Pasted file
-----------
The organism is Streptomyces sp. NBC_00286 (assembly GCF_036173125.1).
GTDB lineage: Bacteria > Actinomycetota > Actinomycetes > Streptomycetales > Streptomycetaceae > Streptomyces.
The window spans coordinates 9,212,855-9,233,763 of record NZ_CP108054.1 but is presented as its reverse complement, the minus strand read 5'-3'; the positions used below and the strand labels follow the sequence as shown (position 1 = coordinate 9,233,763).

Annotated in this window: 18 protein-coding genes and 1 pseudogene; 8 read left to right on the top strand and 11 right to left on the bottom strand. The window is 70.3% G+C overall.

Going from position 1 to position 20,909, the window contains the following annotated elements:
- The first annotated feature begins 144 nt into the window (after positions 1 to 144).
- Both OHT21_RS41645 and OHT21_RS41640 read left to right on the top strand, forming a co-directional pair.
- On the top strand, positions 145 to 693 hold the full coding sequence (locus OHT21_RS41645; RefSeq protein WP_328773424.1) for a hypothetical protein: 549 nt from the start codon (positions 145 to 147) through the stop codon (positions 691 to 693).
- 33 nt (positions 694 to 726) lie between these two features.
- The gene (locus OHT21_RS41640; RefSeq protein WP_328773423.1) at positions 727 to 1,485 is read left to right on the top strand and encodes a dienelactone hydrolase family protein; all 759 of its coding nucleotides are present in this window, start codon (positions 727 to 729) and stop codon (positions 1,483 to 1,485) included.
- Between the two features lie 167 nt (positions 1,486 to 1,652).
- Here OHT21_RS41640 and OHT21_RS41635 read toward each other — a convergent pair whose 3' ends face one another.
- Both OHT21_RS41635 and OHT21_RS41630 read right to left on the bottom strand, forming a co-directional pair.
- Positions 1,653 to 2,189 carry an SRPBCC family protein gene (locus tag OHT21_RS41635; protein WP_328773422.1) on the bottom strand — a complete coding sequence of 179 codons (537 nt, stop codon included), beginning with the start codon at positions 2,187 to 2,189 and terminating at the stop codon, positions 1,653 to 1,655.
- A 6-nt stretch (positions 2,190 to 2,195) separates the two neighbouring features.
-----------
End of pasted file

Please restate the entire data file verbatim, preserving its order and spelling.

The organism is Streptomyces sp. NBC_00286 (assembly GCF_036173125.1).
GTDB lineage: Bacteria > Actinomycetota > Actinomycetes > Streptomycetales > Streptomycetaceae > Streptomyces.
The window spans coordinates 9,212,855-9,233,763 of record NZ_CP108054.1 but is presented as its reverse complement, the minus strand read 5'-3'; the positions used below and the strand labels follow the sequence as shown (position 1 = coordinate 9,233,763).

Annotated in this window: 18 protein-coding genes and 1 pseudogene; 8 read left to right on the top strand and 11 right to left on the bottom strand. The window is 70.3% G+C overall.

Going from position 1 to position 20,909, the window contains the following annotated elements:
- The first annotated feature begins 144 nt into the window (after positions 1 to 144).
- Both OHT21_RS41645 and OHT21_RS41640 read left to right on the top strand, forming a co-directional pair.
- On the top strand, positions 145 to 693 hold the full coding sequence (locus OHT21_RS41645; RefSeq protein WP_328773424.1) for a hypothetical protein: 549 nt from the start codon (positions 145 to 147) through the stop codon (positions 691 to 693).
- 33 nt (positions 694 to 726) lie between these two features.
- The gene (locus OHT21_RS41640; RefSeq protein WP_328773423.1) at positions 727 to 1,485 is read left to right on the top strand and encodes a dienelactone hydrolase family protein; all 759 of its coding nucleotides are present in this window, start codon (positions 727 to 729) and stop codon (positions 1,483 to 1,485) included.
- Between the two features lie 167 nt (positions 1,486 to 1,652).
- Here OHT21_RS41640 and OHT21_RS41635 read toward each other — a convergent pair whose 3' ends face one another.
- Both OHT21_RS41635 and OHT21_RS41630 read right to left on the bottom strand, forming a co-directional pair.
- Positions 1,653 to 2,189 carry an SRPBCC family protein gene (locus tag OHT21_RS41635; protein WP_328773422.1) on the bottom strand — a complete coding sequence of 179 codons (537 nt, stop codon included), beginning with the start codon at positions 2,187 to 2,189 and terminating at the stop codon, positions 1,653 to 1,655.
- A 6-nt stretch (positions 2,190 to 2,195) separates the two neighbouring features.